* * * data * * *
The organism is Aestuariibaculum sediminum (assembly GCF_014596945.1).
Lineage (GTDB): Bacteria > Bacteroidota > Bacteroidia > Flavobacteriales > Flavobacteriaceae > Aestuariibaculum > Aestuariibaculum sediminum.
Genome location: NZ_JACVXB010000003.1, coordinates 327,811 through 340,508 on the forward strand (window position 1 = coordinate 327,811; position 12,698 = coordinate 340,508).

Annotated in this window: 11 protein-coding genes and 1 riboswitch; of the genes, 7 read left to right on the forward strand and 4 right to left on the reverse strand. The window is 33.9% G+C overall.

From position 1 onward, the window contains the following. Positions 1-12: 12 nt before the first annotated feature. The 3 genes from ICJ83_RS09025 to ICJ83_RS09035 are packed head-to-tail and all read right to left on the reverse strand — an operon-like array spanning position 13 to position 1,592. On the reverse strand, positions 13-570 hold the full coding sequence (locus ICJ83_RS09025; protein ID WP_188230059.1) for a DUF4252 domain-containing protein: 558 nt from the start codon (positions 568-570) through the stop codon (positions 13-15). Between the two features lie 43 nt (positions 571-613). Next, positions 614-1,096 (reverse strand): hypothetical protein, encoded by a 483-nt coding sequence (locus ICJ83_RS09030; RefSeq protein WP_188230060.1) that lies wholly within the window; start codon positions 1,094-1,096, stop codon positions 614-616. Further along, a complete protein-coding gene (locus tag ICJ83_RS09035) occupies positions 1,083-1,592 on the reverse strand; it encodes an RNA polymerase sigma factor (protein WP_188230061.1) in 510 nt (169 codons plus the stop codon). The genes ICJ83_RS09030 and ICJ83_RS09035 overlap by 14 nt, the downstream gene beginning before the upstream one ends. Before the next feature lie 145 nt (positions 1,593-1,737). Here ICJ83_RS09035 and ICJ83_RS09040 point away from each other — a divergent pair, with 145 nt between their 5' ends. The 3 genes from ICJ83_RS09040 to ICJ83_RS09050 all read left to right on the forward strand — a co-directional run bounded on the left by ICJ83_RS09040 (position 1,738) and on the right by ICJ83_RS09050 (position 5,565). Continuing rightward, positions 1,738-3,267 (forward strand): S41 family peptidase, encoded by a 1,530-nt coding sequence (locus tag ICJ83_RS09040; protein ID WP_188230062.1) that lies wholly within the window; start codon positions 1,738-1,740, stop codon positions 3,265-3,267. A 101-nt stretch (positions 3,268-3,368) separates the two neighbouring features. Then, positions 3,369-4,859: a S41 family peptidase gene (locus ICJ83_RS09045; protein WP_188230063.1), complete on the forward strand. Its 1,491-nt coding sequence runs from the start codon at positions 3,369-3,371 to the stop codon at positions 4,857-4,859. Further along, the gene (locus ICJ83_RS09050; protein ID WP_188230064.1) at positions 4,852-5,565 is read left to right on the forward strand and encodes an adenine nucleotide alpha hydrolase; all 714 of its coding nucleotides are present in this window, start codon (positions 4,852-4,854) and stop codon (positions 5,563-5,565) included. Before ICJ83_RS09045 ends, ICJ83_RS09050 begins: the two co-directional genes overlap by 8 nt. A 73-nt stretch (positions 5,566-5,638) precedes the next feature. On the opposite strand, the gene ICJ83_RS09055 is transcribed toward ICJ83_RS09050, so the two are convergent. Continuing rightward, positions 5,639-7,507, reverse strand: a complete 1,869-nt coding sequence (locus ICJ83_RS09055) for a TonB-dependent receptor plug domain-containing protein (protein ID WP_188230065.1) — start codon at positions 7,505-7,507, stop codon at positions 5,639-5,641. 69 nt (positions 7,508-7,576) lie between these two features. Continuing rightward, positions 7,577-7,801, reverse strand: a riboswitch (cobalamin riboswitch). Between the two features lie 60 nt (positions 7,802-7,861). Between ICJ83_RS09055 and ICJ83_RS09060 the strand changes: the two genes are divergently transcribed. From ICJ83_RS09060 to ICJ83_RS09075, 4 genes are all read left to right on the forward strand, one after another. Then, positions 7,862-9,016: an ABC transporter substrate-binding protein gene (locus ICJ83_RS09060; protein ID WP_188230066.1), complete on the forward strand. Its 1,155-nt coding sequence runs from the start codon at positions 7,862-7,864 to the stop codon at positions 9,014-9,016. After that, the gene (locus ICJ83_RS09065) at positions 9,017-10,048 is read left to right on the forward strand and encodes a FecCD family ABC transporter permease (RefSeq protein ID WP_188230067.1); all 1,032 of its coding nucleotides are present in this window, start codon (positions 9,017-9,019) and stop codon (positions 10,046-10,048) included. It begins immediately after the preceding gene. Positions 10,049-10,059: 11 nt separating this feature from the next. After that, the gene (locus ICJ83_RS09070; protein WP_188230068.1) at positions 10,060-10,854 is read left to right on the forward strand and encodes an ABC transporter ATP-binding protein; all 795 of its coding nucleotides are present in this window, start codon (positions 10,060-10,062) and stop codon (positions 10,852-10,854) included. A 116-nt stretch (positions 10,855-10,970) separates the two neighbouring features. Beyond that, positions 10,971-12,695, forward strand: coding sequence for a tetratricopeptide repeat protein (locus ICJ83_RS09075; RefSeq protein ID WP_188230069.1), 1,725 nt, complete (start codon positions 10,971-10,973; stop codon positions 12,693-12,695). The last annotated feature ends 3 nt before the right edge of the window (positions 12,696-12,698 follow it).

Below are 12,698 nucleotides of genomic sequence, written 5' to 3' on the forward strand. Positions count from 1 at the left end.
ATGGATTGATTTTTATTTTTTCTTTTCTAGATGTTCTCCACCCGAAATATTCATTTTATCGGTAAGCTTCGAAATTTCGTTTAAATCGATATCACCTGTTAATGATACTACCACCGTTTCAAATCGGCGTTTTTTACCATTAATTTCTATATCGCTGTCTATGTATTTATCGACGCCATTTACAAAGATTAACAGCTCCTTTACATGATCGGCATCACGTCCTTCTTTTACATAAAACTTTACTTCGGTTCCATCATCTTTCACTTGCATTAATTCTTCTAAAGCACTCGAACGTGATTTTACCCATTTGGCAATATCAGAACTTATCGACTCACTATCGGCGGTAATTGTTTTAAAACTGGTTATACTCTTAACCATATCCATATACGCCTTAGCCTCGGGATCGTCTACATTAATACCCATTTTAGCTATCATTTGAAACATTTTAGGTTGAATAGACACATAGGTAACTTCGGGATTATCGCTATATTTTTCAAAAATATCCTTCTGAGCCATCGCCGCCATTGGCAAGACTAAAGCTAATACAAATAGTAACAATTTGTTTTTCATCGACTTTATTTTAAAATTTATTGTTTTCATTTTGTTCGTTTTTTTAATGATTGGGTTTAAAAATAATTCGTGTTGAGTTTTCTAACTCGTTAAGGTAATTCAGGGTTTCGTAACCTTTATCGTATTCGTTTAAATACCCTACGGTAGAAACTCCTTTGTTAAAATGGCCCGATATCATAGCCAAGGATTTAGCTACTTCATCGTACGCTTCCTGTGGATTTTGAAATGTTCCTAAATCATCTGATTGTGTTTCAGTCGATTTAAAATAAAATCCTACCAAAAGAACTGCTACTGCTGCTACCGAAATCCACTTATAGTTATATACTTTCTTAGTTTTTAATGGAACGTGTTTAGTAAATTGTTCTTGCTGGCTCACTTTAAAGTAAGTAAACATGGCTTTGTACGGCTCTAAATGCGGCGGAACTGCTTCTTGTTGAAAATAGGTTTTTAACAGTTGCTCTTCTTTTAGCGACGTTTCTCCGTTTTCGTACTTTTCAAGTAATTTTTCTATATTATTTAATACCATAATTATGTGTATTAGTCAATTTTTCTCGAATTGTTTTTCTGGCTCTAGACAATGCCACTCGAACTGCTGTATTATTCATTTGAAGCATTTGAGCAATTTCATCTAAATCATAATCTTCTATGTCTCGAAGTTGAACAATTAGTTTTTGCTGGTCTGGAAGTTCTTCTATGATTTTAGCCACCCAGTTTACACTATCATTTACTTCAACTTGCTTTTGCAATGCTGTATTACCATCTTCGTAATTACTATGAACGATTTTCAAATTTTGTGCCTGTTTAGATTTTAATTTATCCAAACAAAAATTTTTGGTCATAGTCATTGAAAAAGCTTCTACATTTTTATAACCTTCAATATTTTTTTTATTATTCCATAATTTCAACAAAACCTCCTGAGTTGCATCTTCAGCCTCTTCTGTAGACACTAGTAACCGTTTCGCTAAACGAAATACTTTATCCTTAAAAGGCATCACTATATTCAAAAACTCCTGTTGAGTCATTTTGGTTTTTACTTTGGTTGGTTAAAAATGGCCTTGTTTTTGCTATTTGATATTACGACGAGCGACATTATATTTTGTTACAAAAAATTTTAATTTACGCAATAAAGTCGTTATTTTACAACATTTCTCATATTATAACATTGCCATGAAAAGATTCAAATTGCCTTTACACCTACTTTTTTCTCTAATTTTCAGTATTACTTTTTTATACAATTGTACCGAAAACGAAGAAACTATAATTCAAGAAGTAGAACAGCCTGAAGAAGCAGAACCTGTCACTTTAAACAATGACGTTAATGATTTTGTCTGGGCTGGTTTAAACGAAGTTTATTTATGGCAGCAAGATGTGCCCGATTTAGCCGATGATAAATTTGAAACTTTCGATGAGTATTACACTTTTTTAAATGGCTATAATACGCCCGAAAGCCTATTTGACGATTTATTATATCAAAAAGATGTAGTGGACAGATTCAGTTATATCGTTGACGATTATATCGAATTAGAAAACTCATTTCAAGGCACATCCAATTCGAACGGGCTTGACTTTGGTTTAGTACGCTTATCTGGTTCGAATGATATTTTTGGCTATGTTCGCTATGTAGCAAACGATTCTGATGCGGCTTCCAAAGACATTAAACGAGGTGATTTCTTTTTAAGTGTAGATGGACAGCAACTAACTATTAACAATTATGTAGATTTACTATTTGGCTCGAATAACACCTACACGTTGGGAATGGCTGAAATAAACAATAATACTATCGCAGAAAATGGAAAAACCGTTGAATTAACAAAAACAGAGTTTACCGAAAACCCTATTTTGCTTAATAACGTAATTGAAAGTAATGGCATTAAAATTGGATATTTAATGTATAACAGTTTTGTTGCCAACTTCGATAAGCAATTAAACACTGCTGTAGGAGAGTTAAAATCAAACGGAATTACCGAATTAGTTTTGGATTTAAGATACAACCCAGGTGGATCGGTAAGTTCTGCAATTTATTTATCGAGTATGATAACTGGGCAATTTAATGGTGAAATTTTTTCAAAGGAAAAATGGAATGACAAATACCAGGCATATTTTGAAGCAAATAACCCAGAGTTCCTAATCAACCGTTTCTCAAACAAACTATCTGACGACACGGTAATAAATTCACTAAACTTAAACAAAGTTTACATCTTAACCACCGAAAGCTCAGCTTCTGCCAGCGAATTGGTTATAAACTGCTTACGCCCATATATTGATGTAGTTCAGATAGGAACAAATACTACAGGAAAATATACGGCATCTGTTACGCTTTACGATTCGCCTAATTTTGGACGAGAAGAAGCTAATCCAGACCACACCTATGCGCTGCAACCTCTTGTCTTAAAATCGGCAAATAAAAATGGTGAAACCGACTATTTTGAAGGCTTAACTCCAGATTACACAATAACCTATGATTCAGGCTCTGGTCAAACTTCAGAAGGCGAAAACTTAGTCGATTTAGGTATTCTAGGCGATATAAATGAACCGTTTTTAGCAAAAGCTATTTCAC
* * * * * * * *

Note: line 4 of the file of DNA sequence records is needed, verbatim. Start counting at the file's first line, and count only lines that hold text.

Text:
Annotated in this window: 11 protein-coding genes and 1 riboswitch; of the genes, 7 read left to right on the forward strand and 4 right to left on the reverse strand. The window is 33.9% G+C overall.